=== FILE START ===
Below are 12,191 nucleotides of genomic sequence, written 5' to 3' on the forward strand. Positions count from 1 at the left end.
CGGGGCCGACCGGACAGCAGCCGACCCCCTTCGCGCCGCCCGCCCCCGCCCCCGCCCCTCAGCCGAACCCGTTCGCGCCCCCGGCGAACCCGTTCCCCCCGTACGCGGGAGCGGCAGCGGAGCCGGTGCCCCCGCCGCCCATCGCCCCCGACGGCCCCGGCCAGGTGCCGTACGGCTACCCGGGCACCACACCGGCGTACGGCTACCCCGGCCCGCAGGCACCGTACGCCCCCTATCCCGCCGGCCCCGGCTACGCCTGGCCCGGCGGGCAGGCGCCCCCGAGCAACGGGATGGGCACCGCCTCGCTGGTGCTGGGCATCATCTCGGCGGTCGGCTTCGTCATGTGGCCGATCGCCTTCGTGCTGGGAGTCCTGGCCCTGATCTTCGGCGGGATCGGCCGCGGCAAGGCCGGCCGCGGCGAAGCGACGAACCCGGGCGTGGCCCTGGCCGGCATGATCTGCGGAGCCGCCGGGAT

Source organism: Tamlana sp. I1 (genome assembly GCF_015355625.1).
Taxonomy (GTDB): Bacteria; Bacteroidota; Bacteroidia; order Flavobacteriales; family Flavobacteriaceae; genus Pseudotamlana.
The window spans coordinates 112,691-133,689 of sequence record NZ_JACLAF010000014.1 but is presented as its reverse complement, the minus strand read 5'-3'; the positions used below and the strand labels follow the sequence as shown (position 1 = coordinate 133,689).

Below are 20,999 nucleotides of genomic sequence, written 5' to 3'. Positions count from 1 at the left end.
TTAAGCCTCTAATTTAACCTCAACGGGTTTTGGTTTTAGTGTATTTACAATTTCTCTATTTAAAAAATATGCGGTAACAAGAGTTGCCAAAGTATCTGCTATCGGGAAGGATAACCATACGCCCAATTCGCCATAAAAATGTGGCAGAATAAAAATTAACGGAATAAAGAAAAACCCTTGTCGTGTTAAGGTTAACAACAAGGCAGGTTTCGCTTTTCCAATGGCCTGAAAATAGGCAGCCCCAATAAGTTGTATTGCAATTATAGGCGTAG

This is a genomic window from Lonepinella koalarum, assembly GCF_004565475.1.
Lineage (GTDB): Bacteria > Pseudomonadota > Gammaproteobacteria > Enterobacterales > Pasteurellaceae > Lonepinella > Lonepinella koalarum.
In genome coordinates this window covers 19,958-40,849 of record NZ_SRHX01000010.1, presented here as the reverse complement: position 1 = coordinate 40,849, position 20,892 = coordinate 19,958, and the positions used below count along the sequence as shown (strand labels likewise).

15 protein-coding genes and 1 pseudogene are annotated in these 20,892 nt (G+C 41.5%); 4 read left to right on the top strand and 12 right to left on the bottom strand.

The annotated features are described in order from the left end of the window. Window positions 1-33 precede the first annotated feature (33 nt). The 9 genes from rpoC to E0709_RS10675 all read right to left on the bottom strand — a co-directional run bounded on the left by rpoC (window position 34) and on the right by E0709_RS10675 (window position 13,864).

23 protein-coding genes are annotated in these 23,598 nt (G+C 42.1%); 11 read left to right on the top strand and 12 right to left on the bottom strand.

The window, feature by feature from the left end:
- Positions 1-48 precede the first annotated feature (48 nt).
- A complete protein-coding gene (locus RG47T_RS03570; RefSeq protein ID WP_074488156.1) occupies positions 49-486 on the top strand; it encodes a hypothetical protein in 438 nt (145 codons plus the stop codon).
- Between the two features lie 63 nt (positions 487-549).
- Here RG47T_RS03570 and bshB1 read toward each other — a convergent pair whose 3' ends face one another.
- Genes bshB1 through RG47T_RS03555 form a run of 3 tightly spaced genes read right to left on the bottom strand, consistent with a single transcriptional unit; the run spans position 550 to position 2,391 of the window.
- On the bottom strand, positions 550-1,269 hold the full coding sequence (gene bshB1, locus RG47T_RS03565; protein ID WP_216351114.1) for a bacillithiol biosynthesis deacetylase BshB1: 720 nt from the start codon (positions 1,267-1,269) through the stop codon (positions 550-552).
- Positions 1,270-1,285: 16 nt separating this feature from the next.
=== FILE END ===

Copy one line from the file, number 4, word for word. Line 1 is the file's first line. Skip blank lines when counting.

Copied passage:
Taxonomy (GTDB): Bacteria; Bacteroidota; Bacteroidia; order Flavobacteriales; family Flavobacteriaceae; genus Pseudotamlana.